Oddly enough, as a graduate student at Yale in the mid-’70’s, I had a doctor who told me that the swelling and infections were due to lymphedema. He could spell it, pronounce it and briefly describe it…but he said, without hesitation, that there was no treatment for it. Beyond walking as much as possible, wearing good shoes and keeping my weight down, there was nothing I could do. Many years later another doctor disagreed with his diagnosis, and, since the first one had insisted there was no treatment, I gave more credence to the words of the second. It was cellulitis and my reading about it that frightened me out of acceptance. Talking with my uncle, who’d been able to get his diagnosis in the ’90’s, by which time his disease had become very severe, helped motivate me. In September 2002 I finally learned what I had, and life in compression wraps and garments began.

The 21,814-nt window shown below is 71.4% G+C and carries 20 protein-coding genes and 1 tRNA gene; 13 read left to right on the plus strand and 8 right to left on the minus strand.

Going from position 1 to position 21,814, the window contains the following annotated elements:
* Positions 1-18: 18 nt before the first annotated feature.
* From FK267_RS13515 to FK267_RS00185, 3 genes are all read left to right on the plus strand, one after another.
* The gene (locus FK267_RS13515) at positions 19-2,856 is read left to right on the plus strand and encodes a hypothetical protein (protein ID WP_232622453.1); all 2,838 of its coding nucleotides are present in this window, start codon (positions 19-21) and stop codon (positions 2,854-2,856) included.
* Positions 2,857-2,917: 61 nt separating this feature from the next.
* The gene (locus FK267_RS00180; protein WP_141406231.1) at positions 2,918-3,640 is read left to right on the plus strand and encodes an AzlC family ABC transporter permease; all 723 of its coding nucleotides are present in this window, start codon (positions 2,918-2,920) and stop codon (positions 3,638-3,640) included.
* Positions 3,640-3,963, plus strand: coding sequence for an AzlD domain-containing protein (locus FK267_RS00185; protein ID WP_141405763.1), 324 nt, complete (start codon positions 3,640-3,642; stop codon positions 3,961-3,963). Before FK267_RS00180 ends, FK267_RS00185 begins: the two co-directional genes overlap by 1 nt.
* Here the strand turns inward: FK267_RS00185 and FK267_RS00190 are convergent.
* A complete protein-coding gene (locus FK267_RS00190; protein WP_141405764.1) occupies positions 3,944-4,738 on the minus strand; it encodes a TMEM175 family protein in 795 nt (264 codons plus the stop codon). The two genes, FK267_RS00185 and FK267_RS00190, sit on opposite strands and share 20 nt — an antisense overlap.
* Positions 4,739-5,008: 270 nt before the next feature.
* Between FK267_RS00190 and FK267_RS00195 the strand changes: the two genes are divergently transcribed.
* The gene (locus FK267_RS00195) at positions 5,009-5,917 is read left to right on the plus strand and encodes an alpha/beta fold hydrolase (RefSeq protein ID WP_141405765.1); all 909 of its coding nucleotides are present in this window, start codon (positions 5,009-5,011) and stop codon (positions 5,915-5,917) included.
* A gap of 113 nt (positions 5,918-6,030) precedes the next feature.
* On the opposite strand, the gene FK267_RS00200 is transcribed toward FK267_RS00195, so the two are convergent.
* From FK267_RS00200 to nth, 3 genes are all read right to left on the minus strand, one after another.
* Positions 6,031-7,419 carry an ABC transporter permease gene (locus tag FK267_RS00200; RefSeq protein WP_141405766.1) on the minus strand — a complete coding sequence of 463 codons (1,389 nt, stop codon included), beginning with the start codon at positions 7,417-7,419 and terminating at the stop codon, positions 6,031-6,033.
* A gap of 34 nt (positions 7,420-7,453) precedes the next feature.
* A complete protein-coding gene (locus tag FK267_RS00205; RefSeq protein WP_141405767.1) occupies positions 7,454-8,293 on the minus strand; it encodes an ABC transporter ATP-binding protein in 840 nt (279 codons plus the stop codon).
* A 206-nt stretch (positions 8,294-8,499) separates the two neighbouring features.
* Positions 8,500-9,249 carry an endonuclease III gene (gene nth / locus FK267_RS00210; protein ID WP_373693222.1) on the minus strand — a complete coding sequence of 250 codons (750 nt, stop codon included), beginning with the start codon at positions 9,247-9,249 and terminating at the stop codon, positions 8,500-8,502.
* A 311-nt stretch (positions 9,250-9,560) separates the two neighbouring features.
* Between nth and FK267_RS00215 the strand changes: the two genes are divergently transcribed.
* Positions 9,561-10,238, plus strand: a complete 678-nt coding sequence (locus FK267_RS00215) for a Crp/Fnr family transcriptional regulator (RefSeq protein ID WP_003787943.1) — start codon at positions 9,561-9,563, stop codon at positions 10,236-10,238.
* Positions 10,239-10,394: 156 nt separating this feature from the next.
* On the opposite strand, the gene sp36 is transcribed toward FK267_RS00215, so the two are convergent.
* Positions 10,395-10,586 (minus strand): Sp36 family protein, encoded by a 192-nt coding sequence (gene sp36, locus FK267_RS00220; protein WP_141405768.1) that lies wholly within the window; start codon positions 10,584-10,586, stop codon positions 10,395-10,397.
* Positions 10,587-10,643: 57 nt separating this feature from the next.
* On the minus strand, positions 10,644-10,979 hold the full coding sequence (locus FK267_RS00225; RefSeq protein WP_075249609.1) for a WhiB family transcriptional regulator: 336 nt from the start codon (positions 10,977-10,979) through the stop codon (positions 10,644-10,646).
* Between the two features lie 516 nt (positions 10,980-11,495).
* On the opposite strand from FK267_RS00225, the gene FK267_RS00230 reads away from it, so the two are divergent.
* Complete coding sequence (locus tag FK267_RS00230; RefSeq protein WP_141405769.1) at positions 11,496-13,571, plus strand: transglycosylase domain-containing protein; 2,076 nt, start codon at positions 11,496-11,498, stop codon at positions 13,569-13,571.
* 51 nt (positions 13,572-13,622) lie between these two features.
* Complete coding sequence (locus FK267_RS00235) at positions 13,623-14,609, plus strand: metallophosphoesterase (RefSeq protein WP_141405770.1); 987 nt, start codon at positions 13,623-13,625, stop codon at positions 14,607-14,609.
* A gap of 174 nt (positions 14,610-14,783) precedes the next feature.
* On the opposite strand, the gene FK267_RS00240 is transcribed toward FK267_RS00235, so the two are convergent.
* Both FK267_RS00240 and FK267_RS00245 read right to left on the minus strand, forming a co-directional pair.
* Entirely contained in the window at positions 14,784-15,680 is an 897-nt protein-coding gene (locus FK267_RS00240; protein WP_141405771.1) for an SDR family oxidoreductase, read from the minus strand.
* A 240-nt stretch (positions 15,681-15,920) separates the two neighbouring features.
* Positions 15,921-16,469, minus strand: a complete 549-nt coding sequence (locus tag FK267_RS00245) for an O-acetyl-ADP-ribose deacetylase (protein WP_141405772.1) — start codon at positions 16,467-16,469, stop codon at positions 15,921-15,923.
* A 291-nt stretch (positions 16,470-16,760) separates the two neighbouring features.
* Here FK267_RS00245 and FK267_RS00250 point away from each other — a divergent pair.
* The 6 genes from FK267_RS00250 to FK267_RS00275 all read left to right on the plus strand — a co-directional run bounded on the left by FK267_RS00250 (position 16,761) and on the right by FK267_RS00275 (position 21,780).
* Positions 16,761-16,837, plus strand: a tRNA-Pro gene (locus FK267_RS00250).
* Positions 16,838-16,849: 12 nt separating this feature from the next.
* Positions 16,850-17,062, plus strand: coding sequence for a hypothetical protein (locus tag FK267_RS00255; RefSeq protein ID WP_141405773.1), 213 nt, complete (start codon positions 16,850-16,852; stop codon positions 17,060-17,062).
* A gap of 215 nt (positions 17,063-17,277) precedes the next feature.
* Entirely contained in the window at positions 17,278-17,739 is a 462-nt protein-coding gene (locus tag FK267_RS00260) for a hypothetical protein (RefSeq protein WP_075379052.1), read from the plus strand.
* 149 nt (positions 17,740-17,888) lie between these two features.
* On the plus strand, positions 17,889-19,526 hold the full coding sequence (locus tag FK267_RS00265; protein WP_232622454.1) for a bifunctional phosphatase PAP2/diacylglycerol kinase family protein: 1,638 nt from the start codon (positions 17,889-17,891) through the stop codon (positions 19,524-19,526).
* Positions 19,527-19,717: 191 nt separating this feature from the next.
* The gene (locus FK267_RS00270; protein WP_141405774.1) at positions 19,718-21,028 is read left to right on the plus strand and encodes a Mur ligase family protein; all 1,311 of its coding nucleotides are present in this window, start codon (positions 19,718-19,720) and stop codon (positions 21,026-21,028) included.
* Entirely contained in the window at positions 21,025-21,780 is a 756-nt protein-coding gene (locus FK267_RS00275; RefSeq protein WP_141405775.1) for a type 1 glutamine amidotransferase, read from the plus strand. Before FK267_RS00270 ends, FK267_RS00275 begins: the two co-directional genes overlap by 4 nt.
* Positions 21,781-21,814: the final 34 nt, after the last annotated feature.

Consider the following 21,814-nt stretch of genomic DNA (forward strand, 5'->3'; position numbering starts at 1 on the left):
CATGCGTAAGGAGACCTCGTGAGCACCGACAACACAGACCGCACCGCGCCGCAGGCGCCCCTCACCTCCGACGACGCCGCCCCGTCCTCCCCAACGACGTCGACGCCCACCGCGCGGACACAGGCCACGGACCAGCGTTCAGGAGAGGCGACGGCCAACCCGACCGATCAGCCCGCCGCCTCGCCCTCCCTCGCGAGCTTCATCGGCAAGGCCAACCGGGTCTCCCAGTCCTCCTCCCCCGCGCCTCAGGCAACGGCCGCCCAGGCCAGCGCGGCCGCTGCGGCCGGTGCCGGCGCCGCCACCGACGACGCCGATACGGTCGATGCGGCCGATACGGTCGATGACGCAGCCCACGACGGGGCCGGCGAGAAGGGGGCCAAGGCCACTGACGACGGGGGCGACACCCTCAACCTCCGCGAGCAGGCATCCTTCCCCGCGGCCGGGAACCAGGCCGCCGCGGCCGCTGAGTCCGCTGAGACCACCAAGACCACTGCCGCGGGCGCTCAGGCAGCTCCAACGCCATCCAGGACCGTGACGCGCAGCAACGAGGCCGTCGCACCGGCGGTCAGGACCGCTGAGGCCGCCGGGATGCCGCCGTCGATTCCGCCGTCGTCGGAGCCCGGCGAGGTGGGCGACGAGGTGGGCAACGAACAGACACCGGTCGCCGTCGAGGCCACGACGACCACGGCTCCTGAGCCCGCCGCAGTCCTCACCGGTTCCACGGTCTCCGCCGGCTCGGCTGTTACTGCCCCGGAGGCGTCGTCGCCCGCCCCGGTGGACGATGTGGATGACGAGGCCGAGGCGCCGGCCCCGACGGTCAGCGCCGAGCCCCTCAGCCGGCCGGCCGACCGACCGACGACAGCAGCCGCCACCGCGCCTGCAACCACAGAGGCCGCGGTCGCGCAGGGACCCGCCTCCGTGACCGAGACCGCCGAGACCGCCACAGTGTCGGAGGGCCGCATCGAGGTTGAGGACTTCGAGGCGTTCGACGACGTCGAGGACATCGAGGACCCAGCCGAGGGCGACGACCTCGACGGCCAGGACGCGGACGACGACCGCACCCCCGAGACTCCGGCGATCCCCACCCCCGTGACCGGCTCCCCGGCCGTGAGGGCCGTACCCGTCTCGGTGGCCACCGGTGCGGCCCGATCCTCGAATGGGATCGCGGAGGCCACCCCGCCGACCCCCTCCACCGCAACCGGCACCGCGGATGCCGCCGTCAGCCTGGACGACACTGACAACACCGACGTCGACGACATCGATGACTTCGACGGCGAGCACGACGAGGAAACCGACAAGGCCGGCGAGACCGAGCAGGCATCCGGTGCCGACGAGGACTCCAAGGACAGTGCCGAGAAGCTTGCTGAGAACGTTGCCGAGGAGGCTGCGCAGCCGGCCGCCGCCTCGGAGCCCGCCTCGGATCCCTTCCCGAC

Yes, it’s been ten years since that started. First (October ’02) there were bandages and accessories, with skin care and time walking and on exercise bikes but no MLD except what I was taught to do myself (don’t ask why); then there were those at night and stockings, toecaps, Komprex foam, exercise (biking, walking, swimming and ice skating, my passions) and skin care during the day; then my doctor, Andrea Cheville (she was at the University of PA and I was and am in Philadelphia), told me about LegAssist sleeves and MedaBoots, which I’ve been using instead of the bandages almost every night since then. Every so often a supplier tries to send me KompreBoots, which might work for some people but give me no support or compression at the ankles, which is vital to me. My therapist and I always groan when that happens…and tell them again that I need the MedaBoots.